Young Thug & Bloody Jay “Black Portland” (Mixtape)
Atlanta’s Young Thug built some serious momentum last year by releasing his incendiary 1017 Thug mixtape on Gucci Mane’s 1017 Brick Squad imprint, which has since nearly dissolved — with Gucci serving another prison term after falling out with fellow label figurehead Waka Flocka Flame and leaving the once-great rap empire in shambles. Now with two of Southern rap’s biggest stars out of the picture, the crown is Thug’s for the taking – and he’s making his first effort of 2014 with (the somewhat oddly-titled) Black Portland, a joint project with fellow mumbly/yelpy-voiced ATLien Bloody Jay.
Though it’s extremely short by mixtape standards at 11 tracks (two of which are previously released – “Let’s Go Play” was on Jay’s Blatlanta 2, runaway hit “Danny Glover” was on 808 Mafia comp Crazy 8 x It’s A Southside Track 3 and the amazing Lobby Runners mixtape), both artists’ similar but complementary styles – dynamic, meandering flows alternating between garbled melodic murmurs and off-key but heartfelt, even soulful outbursts — find a way to make each song interesting. And though some of them might be a bit heavy on the Blood gang themes (the Three 6 Mafia-sampling “Signs,” for one, could probably get someone shot if played in the wrong neighborhood) Black Portland’s highlights — the shimmering, mush-mouthed repetition of “Florida Water,” the shifting, bending loud/quiet/loud beat-riding on “Movin,” the chest-puffing, serious-as-hell “Paranoia” — offer some of the most creative, uninhibited next-level rap around today.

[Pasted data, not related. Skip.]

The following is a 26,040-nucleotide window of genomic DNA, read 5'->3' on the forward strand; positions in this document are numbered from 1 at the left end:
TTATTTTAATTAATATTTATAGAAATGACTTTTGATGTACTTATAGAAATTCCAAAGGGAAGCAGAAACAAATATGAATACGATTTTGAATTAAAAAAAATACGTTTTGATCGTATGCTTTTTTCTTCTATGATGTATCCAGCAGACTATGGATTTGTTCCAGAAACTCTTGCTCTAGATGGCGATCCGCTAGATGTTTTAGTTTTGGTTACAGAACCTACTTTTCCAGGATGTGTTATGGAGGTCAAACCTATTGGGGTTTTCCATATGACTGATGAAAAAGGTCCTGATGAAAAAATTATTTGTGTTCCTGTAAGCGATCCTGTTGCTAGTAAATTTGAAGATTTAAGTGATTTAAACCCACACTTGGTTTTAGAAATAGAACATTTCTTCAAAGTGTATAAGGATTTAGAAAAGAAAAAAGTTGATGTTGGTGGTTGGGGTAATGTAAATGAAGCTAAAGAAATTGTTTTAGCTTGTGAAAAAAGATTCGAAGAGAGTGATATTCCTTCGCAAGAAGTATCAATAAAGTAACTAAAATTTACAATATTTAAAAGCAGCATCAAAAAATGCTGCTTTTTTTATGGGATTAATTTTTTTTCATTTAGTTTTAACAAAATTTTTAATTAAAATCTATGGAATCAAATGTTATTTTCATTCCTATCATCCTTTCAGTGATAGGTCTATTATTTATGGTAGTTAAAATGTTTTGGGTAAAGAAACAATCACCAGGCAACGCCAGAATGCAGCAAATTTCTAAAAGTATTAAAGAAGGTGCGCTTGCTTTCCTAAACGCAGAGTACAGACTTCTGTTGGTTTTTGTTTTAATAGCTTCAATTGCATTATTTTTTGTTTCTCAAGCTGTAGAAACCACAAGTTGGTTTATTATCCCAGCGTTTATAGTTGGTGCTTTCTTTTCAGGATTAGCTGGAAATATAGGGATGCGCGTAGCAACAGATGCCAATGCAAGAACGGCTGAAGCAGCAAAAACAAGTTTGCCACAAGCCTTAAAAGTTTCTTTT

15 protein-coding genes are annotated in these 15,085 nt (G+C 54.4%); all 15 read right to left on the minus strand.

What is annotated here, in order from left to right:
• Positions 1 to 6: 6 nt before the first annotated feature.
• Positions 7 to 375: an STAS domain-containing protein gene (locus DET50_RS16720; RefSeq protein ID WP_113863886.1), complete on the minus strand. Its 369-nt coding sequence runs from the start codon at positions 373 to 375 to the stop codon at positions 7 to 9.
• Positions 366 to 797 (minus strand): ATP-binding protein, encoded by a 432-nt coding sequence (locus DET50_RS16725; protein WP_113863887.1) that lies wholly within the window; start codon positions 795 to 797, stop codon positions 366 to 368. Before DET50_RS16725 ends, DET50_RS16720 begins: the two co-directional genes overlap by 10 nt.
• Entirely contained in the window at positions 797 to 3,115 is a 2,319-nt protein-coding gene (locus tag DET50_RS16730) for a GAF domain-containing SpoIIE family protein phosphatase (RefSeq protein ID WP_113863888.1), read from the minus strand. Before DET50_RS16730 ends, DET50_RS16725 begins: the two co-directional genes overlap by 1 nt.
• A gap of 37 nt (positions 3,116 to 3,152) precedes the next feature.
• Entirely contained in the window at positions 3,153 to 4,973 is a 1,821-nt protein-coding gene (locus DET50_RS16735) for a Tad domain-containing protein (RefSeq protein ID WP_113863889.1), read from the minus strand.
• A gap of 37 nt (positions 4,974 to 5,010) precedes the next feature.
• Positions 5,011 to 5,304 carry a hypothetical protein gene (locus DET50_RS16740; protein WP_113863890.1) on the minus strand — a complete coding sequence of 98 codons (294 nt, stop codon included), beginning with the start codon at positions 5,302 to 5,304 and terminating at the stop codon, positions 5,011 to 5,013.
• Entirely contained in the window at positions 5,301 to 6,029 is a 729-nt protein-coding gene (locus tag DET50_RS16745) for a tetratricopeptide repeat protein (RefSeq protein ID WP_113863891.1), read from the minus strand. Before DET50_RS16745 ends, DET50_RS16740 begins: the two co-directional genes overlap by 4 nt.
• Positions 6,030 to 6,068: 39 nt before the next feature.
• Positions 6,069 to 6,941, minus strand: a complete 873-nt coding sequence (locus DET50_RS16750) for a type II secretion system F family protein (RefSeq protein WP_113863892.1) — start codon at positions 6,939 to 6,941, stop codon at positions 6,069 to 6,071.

Dude York “Dehumanize” (Help Yourself)
Though they’ve been releasing material since 2011, local feel-good punk outfit Dude York’s latest effort Dehumanize — out now on fast-rising local indie label Help Yourself — is being touted as their “debut album.” And whether their past output is regarded or not, it’s the best, most complete record they have ever put out.
To call it full-on “polished” takes away from the rawness in frontman Peter Richards’ guitar tone and gleefully strained vocals, but the album does have a distinct studio shine to it that wasn’t on the band’s previous releases. Slight touches of organ on opener “Sleepwalker,” horns on “Hesitate,” and piano on “Heartland” give the three-piece a fuller sound, and the addition of new bassist Claire England (formerly of Natalie Portman’s Shaved Head/Brite Futures) provides some opportunities for backing female vocals that they readily seize, adding to the nostalgic ‘60s/’70s pop tinges prevalent throughout the record.
As always, the group’s songwriting and sticky, classic-sounding chord progressions are their strongest suits, and they manage to fit plenty of shifts and changes into the songs’ runtimes to keep things interesting. Just as Dehumanize starts to sound familiar, it takes off in a different direction, revealing even more heart and soul (and replay value) along the way.